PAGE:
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Liability For Unreasonably Dangerous Conditions

Hawaii News reports that a Florida man has died in a hiking accident after he fell while travelling on the rugged, vertical Na Pali coast of Kauai, Hawaii.

While the accident remains under investigation, negligence is not indicated. However, several recent hiking accidents on dangerous terrain in Hawaii have raised issues concerning the responsibility of the state and other owners of public land to maintain their trails and adequately warn of dangers on their property.

If you have been injured – or a loved one has been injured or killed – in an accident on another's property, it is important to speak to a Hawaii personal injury attorney to answer your accident questions and determine your next steps.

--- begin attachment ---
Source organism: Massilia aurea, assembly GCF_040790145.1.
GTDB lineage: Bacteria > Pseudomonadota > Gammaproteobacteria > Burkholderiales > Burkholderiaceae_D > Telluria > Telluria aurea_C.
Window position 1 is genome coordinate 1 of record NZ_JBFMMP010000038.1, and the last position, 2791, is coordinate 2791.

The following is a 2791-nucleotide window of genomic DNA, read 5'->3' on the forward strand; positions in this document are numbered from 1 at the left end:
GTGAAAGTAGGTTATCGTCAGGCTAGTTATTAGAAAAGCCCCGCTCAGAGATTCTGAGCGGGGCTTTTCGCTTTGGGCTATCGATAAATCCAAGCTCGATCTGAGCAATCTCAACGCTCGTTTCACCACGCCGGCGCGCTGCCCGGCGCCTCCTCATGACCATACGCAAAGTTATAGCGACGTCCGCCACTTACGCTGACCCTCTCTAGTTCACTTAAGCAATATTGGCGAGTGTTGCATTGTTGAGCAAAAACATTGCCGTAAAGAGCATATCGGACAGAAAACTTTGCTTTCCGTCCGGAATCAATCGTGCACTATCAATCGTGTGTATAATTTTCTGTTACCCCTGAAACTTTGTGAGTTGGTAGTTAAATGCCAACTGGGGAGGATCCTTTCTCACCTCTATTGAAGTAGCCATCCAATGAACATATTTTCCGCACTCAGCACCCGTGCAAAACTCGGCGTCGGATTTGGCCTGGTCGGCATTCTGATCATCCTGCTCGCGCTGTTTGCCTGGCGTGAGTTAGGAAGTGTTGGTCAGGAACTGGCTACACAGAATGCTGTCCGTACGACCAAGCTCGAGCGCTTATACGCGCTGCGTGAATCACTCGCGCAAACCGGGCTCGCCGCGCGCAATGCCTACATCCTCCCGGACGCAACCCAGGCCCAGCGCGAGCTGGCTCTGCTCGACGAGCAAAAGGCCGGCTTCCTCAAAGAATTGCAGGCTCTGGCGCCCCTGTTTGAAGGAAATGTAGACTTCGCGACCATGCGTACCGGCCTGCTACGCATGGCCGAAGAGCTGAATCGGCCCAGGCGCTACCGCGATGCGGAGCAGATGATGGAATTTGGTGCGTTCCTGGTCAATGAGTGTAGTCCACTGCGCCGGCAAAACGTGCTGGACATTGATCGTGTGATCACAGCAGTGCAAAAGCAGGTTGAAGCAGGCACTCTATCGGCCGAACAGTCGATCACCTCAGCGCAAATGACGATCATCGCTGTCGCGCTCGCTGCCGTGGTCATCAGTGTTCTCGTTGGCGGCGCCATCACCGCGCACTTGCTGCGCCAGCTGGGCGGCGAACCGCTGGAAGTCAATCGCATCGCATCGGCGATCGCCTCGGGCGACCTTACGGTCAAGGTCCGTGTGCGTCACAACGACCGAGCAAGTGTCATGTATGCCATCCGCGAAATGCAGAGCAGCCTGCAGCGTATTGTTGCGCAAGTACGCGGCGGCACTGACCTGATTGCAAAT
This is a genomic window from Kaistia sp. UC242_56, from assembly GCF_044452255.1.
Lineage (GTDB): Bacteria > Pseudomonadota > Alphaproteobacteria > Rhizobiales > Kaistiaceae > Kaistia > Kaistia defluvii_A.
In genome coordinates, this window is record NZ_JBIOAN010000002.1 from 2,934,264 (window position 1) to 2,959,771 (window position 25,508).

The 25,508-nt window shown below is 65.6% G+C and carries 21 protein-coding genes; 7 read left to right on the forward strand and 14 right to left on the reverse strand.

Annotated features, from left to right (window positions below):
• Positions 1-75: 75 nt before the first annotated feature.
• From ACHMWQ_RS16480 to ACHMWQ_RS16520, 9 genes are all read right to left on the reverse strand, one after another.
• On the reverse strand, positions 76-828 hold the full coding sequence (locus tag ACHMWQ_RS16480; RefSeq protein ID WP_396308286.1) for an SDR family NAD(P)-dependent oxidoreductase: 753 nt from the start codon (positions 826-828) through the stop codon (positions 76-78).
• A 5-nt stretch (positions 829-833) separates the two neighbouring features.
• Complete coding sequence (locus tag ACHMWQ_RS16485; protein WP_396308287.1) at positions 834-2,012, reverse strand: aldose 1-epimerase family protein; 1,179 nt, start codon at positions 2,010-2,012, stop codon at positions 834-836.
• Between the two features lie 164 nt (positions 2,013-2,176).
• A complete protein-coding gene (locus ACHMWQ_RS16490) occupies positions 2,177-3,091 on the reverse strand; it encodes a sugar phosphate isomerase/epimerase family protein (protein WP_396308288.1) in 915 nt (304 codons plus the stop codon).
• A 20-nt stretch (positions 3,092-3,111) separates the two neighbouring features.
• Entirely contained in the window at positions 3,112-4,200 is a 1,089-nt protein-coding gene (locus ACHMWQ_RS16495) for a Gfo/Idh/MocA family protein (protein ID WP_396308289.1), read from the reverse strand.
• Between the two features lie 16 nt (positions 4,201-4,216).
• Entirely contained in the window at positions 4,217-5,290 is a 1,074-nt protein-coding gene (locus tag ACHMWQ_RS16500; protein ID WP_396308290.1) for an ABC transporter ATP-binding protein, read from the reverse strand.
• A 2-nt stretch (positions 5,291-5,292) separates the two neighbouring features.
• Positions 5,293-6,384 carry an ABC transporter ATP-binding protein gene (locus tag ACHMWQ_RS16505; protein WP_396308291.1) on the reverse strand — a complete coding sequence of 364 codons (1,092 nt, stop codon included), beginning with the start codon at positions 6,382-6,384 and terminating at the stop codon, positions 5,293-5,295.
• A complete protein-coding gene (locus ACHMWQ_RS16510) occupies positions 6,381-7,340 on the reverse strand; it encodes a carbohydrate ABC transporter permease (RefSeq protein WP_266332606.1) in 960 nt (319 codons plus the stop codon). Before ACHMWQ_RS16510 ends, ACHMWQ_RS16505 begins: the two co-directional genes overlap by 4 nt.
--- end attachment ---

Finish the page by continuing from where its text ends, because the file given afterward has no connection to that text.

In certain instances, a landowner may be liable for "premises liability." Premises liability is a form of negligence that provides that property owners must keep their land free from unreasonably dangerous conditions. This may include a duty to warn of a dangerous condition or the duty to remove unreasonably dangerous conditions that he or she knew of or should have known of. The failure to remedy a dangerous condition or warn of an unreasonably dangerous condition may lead to liability for injuries caused. In Hawaii, where many people visit dangerous cliffs and waterfalls and traverse rocky terrain, it is important that adequate warnings be posted and appropriate measures be taken to ensure visitor safety.

For more information about premises liability or if you or a loved one has sustained a serious injury while on the property of another, contact the experienced Hawaii personal injury lawyers at Bostwick & Peterson for a confidential consultation.